Brian De Palma is responsible for two of Al Pacino‘s many iconic roles: the leads in Scarface and Carlito’s Way. Now, after a long break from one another, the two are reportedly shopping a new movie at the American Film Market called Retribution. It’s a remake of the 2003 Belgian film, The Memory Of A Killer, which is about a hitman with Alzheimer’s who is on the trail of a child prostitution ring. Read more about Brian De Palma and Al Pacino’s Retribution below. Read More »
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Brian De Palma returns with Passion, starring Rachel McAdams and Noomi Rapace as a successful exec and a new junior player, who become embroiled in sex and violence as corporate power games lead to intense personal manipulation.
In reality, Passion has been kicking around for a while, as it started doing festival rounds last year. Response has been middling, with many reviews painting it as a thing likely to be best appreciated by devoted fans of the director. Speaking as one of those people, I’m still very curious to see how Passion plays out. While we’ve featured a couple trailers for the film in the past, here’s a US-specific cut meant to promote the film’s August opening. Read More »
Posted on Wednesday, January 16th, 2013 by Angie Han
Twenty years after Carlito’s Way and thirty years after Scarface, Brian De Palma and Al Pacino are reuniting to tell the tale of a very complicated man. The pair have just signed on for Happy Valley, a drama about late, disgraced Penn State coach Joe Paterno. Dave McKenna (American History X) is nearing a deal to write a script based on the bestselling biography Paterno, by Joe Posnanski. Hit the jump for more details.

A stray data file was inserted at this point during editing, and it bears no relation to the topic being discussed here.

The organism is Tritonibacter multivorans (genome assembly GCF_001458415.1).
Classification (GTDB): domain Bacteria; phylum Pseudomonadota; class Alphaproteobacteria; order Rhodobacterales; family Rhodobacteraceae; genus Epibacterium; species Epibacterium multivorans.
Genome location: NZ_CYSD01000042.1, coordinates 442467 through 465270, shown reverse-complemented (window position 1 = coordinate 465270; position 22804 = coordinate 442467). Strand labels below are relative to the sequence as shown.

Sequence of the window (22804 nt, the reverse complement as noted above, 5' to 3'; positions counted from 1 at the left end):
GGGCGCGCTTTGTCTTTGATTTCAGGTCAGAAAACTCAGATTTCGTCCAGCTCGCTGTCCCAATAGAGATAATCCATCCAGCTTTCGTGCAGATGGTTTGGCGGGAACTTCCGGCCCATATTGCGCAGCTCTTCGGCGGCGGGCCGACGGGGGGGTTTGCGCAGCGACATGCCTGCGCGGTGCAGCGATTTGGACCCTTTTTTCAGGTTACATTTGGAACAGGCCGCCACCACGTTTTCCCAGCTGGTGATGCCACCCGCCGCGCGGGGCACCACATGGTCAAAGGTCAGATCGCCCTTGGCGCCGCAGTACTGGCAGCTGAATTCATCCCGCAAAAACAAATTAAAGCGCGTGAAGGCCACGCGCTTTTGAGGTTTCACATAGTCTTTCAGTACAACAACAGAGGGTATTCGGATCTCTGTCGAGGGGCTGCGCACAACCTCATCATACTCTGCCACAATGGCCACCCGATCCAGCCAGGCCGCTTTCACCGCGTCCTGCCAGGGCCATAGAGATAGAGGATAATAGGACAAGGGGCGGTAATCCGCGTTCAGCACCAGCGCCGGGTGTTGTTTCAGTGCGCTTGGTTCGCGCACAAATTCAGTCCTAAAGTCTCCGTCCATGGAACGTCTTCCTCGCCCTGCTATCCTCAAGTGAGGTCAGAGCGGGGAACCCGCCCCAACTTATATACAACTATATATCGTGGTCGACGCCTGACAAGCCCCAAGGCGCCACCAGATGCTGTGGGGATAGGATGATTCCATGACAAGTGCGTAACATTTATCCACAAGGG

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Posted on Thursday, August 23rd, 2012 by Angie Han
After an uneven decade that included Redacted and The Black Dahlia, Brian De Palma is heading into the 2010s with this fall’s Passion. A remake of Alain Corneau’s Crime d’amour, the erotic thriller centers around a ruthless corporate executive named Christine (Rachel McAdams) and her bright but timid assistant Isabel (Noomi Rapace). Christine delights in manipulating her innocent protege, but when she goes a step too far, Isabel begins plotting her revenge. Watch the trailer after the jump.
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Draw a Venn diagram of film that has both mass appeal and is of interest to movie website editors and, dead center, you’ll have Prometheus.
Never in my sixty-eight years of writing professionally online have I banged out so much copy about one title. There is absolutely nothing left to scrutinize – that is, until, the general public sees it and starts floating their own interpretations. This gives us a window (here in the US, anyway) of about one day.
As such, I figured this week’s TBMYPHS should be about the one thing Prometheus-related that hasn’t been overly analyzed – its title. (Prometheus, Greek titan, tied to a rock, hit Wikipedia for more.)